ROMANTIC JOURNEY DOWN MEMORY LANE
Having been married for twenty-five years my wife Katherine and I decided to take advantage of beautiful October weather and revisit places that have been a significant part of our lives together.
We've always enjoyed traveling via BC Ferries and our first trip as a married couple was to Vancouver Island. So now, with our dog Tiger in tow, it was off to Swartz Bay and the scenic drive through the Saanich peninsula. Eager to share with Tiger the charms of Victoria's Willows Beach, we drove straight to Oak Bay. Local dogs on the shore made him welcome and we enjoyed stunning views of Mount Baker.
A block up the street, we stayed with tradition and shared fish and chips under the oaks while planning our next jaunt.
We'd never seen Craigdarroch Castle, an extravagant project of Victorian coal baron Robert Dunsmuir. The luxurious interior has survived indifferent occupants and two world wars. Now a national historic site Craigdarroch has been restored to its original splendor and is a powerful reminder of the energy and prosperity of the Victorian era. When it was completed in 1890 you could buy a decent home in Victoria for six hundred dollars. The castle's woodwork and paneling alone cost forty-six thousand dollars! Dunsmuir never got to see the exquisite finish; he died in April of 1889.
After the baroque tastes of the Victorians we refreshed our senses at the Art Gallery of Greater Victoria. Despite its humble beginnings as a family home, this gallery houses B.C.'s largest public collection of visual arts - including an excellent collection of Emily Carr's paintings; a reminder that the Vancouver Art Gallery isn't the sole keeper of this eminent artist's paintings.
Next was an exhibit I am sure Emily herself would appreciate. 'Urban Thunderbirds' showcases traditional First Nations art and encompasses discussions about First Nations' ideas and personal life stories in urban settings such as Vancouver, New York, Paris and Rome. Taking another turn, we were soothed by the stunning woodcuts of Kiyoshi Saito. Saito's art was new to me but his prints had the unmistakable stamp of a master. We followed correct tourists-at-home procedure and bought a book of his prints at the gift shop to keep the inspiration alive. After all, this was a trip about memories.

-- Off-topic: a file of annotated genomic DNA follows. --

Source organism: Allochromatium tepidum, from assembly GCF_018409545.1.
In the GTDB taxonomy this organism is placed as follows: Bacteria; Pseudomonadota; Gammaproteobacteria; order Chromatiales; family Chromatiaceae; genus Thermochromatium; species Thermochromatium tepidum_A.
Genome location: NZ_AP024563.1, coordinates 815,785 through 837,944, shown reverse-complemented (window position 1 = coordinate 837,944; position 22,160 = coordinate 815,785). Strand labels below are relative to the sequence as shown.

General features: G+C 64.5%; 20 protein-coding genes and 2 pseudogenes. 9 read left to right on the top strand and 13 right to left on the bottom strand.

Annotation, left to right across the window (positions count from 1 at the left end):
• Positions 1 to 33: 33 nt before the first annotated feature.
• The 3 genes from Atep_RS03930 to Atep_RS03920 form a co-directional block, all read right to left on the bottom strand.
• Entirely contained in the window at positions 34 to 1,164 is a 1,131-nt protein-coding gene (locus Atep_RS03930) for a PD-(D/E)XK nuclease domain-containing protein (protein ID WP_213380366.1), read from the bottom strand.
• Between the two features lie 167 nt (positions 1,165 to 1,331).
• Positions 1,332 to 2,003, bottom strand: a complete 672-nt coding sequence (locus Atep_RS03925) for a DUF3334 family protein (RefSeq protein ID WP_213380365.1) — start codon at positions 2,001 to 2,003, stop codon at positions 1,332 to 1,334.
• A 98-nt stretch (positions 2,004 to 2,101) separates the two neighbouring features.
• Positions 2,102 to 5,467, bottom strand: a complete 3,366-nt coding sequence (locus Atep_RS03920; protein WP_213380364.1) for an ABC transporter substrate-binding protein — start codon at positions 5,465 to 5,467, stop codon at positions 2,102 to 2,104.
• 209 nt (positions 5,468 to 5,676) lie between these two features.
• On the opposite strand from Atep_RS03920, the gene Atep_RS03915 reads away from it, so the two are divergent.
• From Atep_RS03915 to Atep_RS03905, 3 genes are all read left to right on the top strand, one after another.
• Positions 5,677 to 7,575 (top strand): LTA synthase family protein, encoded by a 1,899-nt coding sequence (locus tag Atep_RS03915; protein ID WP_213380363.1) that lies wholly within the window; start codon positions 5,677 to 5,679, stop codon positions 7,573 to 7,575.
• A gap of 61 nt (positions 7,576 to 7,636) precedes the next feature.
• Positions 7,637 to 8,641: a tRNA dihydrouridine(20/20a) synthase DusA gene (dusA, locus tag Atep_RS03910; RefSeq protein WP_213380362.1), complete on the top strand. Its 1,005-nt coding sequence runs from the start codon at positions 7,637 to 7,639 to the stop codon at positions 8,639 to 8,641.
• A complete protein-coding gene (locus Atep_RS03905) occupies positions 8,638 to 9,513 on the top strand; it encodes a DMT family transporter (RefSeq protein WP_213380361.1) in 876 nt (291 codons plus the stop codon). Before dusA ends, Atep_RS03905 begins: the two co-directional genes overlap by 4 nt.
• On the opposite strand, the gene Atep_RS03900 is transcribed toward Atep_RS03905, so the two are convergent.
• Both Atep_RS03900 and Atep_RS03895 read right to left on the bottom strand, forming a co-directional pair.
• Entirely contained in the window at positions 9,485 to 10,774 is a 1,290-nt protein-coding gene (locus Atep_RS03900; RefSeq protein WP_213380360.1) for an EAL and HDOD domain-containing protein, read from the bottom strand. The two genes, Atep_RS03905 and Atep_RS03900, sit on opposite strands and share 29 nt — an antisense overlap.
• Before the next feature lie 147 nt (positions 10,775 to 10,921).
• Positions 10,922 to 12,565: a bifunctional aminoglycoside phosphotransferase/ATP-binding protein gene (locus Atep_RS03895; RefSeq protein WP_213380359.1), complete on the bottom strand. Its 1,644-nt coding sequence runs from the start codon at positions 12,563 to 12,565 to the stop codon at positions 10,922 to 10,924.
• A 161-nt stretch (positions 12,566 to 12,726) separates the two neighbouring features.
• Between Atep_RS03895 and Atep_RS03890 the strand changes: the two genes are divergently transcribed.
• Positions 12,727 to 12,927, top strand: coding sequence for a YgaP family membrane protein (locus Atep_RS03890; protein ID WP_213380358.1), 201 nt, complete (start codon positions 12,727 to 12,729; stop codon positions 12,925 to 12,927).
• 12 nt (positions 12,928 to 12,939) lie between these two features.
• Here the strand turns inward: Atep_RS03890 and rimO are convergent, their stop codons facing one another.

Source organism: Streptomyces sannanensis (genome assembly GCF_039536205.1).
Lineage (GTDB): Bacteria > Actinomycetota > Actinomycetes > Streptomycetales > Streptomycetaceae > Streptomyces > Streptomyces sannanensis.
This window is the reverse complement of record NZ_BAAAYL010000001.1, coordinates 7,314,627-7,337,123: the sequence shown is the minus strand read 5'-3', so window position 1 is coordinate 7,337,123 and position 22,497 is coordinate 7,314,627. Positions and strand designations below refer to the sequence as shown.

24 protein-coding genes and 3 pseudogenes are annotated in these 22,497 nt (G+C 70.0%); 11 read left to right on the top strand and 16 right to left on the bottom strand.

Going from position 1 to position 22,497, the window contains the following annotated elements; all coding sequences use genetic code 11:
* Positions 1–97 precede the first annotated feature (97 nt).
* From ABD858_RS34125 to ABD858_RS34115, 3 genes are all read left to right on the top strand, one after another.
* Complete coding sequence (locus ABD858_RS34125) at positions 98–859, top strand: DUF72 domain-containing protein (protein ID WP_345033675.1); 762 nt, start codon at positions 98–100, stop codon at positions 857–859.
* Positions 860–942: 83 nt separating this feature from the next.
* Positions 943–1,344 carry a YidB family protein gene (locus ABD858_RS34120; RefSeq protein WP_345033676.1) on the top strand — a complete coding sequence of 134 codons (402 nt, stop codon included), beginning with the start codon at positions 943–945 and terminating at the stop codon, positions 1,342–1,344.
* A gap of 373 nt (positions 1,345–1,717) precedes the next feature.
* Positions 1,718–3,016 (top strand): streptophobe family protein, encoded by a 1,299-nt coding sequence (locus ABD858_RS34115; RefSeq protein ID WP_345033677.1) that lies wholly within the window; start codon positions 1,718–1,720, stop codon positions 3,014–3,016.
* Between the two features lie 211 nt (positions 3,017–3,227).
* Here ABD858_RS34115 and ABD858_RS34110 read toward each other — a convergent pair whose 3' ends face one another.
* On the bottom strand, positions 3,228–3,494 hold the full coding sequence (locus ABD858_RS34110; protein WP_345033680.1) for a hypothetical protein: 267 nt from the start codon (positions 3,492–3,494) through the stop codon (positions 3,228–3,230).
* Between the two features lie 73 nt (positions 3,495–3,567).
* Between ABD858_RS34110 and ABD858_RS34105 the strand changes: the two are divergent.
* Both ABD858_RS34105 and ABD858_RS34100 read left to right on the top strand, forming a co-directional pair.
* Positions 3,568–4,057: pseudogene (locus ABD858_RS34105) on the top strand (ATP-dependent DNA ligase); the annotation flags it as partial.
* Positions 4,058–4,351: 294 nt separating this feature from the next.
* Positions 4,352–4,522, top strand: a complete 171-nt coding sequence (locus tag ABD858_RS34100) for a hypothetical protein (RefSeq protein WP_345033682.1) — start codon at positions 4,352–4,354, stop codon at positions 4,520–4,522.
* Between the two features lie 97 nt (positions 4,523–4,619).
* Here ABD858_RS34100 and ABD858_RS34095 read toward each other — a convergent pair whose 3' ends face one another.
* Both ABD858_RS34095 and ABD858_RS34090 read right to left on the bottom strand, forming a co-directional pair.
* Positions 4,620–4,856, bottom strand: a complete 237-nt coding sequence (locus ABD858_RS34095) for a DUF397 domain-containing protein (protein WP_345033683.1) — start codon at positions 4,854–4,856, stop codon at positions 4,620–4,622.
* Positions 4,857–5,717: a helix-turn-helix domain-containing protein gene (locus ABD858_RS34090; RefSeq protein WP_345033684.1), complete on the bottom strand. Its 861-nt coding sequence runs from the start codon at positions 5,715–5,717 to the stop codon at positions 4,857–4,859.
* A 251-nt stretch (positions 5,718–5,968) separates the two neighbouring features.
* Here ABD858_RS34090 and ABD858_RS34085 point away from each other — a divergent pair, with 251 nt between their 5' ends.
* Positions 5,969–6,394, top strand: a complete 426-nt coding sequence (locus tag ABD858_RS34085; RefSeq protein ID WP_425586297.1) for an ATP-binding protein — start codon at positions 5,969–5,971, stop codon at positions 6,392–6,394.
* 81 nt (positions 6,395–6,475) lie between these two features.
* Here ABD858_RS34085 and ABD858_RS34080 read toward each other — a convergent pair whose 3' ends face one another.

Encounters with artistic and architectural masterpieces are rigorous work and so we happily followed the fragrance of fresh baking and coffee into one of the city's many cafes. Refreshed and rejuvenated, we were up for exploring the charming boutiques in Cook Street Village. Our search yielded some antique earrings; gold mementos for our silver anniversary.
A little lighter in the wallet, we headed north through the magical afternoon light that makes Victoria so special. In the suburb of Hillside we relaxed into the comforts of home with old friend Joan and her dog Mamasita.
Home stays can be the best part of our travels and dinner with Joan and Mamasita was another 'best'. Her little bungalow is the perfect Victoria hideaway, fronting as it does a lush and peaceful backyard.
Bright and early in the morning, we were "back in the saddle", metaphorically speaking, and heading through the Malahat to revisit Coombs. Yes, the market still has goats grazing on the roof and dream catchers floating over the piles of organic produce.
Then it was a winding thirty minutes via the mountainous Port Alberni Highway 4 through majestic Cathedral Grove and into Port Alberni. This town isn't the most romantic stop for a couple revisiting their anniversary. However there's a family connection here-a grave of Katherine's pioneer grandmother lies in the old cemetery and we wanted to see if we could find it. Our search didn't locate the stone but finding El Pescadores, a popular bistro at the edge of town instead, made up for the disappointment.
Twenty-five years together has deepened our interest in family history, so the return drive took us into quiet Nanoose Bay. We arrived at the home of cousin Ted in time for a welcome dinner. The tales flowed with the good wine and we left reluctantly to catch our boat home.
Nothing is more nostalgic than a trip over water and we were a little sad leaving our memories behind. We were comforted with new and vibrant impressions as we sailed for home. Good tidings for our next trip to Vancouver Island-and our inspiration for the next twenty-five years.
PHOTOS - credits as indicated below
1. Craigdarroch Castle - Photo courtesy Tourism Victoria
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